Pandas: Filter elements of a Series based on a condition

Updated: February 18, 2024 By: Guest Contributor Post a comment


Filtering data is a fundamental operation when working with pandas, a powerful and flexible data processing and analysis library for Python. It’s common to need to select data that meets certain conditions, and pandas provides rich functionalities to perform these tasks efficiently. Today, we’ll focus specifically on filtering elements of a pandas Series based on one or more conditions. We’ll cover various examples, gradually moving from basic to more advanced use cases. Let’s dive in!

Getting Things Ready

Before moving to the examples, let’s make sure we have pandas installed and properly imported. If you haven’t installed pandas yet, you can do so using pip:

pip install pandas

Then, to use pandas in your script, import it as follows:

import pandas as pd

Basic Filtering

Let’s start with the basics. Imagine we have a Series with several integers, and we want to filter out the numbers that are less than 5.

import pandas as pd

# Sample Series
data = pd.Series([1, 2, 3, 4, 5, 6, 7, 8, 9, 10])

# Filter the Series
data_filtered = data[data < 5]

# Display the filtered Series


0    1
1    2
2    3
3    4
dtype: int64

Using Logical Operators

Filtering with a single condition is straightforward, but you might often need to combine conditions. For example, what if we want to select numbers that are either less than 3 or greater than 8? We can achieve this using the logical operators & (and) and | (or).

import pandas as pd

# Again, let's create a Series
data = pd.Series([1, 2, 3, 4, 5, 6, 7, 8, 9, 10])

# Use logical operators to filter
filtered_data = data[(data < 3) | (data > 8)]

# Output the result


0     1
1     2
8     9
9    10
dtype: int64

Applying Functions for Filtering

Oftentimes, the condition for filtering might not be based on simple comparisons. This is where the apply() method becomes handy. The apply() method allows you to apply a function to each item in the series. For example, let’s filter our series to find numbers that are prime.

import pandas as pd

# Function to check if a number is prime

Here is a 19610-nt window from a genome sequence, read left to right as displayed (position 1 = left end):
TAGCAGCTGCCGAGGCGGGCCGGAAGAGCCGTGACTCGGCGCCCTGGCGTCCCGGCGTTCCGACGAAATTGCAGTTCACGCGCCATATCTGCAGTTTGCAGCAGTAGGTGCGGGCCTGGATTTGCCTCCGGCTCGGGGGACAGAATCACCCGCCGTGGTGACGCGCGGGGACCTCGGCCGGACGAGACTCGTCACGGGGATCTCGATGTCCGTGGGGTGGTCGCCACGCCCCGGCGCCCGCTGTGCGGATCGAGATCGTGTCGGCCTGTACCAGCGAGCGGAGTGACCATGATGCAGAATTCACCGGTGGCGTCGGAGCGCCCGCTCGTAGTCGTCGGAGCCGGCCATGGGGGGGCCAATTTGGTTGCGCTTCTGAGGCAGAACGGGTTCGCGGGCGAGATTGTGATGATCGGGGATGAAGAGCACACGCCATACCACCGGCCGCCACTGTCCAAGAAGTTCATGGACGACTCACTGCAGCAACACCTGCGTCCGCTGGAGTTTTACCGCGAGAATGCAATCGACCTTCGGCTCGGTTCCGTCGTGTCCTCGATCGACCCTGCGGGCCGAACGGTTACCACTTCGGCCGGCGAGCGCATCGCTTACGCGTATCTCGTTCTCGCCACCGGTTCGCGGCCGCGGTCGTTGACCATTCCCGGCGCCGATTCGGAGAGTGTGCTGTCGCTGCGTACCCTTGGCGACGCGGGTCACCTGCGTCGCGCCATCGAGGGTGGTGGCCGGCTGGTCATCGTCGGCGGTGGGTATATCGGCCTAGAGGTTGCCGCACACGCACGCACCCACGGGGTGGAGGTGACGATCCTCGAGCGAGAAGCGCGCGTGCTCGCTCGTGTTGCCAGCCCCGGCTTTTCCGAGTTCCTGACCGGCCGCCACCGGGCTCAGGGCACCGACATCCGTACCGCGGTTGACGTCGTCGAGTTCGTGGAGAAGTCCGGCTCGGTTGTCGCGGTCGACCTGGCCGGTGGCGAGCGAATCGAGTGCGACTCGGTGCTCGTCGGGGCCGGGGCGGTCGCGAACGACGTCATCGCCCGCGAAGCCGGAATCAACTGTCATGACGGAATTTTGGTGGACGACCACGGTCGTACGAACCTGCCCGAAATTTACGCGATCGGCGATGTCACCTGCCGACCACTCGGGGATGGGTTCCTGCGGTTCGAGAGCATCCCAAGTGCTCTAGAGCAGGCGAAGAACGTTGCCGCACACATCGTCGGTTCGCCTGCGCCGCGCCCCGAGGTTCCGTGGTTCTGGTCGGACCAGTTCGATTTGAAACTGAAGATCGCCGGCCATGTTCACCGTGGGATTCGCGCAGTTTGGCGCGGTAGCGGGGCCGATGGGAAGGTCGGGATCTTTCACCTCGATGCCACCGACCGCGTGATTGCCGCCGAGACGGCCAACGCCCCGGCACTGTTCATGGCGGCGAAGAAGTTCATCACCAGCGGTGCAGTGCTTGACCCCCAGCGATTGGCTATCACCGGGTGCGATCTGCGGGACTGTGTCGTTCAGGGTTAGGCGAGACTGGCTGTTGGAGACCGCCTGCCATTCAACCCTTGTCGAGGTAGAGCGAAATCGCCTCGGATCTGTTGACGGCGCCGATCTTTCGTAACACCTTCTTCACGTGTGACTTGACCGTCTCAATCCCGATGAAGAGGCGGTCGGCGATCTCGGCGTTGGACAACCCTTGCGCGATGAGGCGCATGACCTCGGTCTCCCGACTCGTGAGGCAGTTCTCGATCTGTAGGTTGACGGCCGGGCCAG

def is_prime(n):
    if n < 2:
        return False
    for i in range(2, int(n ** 0.5) + 1):
        if n % i == 0:
            return False
    return True

# Our series again
s = pd.Series(range(1, 11))

# Filtering with a custom function
primes = s[s.apply(is_prime)]

# Output


1     2
2     3
4     5
6     7
9    11
dtype: int64

Advanced Filtering: Using query() Method

For more complex data structures like DataFrames, the query() method can be a more readable and efficient way to filter data. Though it’s mainly associated with DataFrames, knowing how it works helps understand the broader spectrum of pandas’ filtering capabilities. Let’s look at an example of how it might apply in a slightly more complex scenario than a Series.

import pandas as pd
import numpy as np

# Creating a DataFrame with two columns
data = pd.DataFrame({
    'number': range(1, 11),
    'is_even': [True if i % 2 == 0 else False for i in range(1, 11)]

# Using query to filter
filtered_data = data.query('is_even == True')

# Output

While this example shows a DataFrame, the logic and techniques we covered with Series are directly transferable and apply to DataFrame filtering as well.


Filtering data based on conditions is a common and essential part of data analysis with pandas. We have explored how to filter Series objects from basic comparisons to applying custom functions and even touched upon advanced filtering with the query() method for DataFrames. By mastering these techniques, you can begin to unlock the full potential of pandas in your data processing tasks.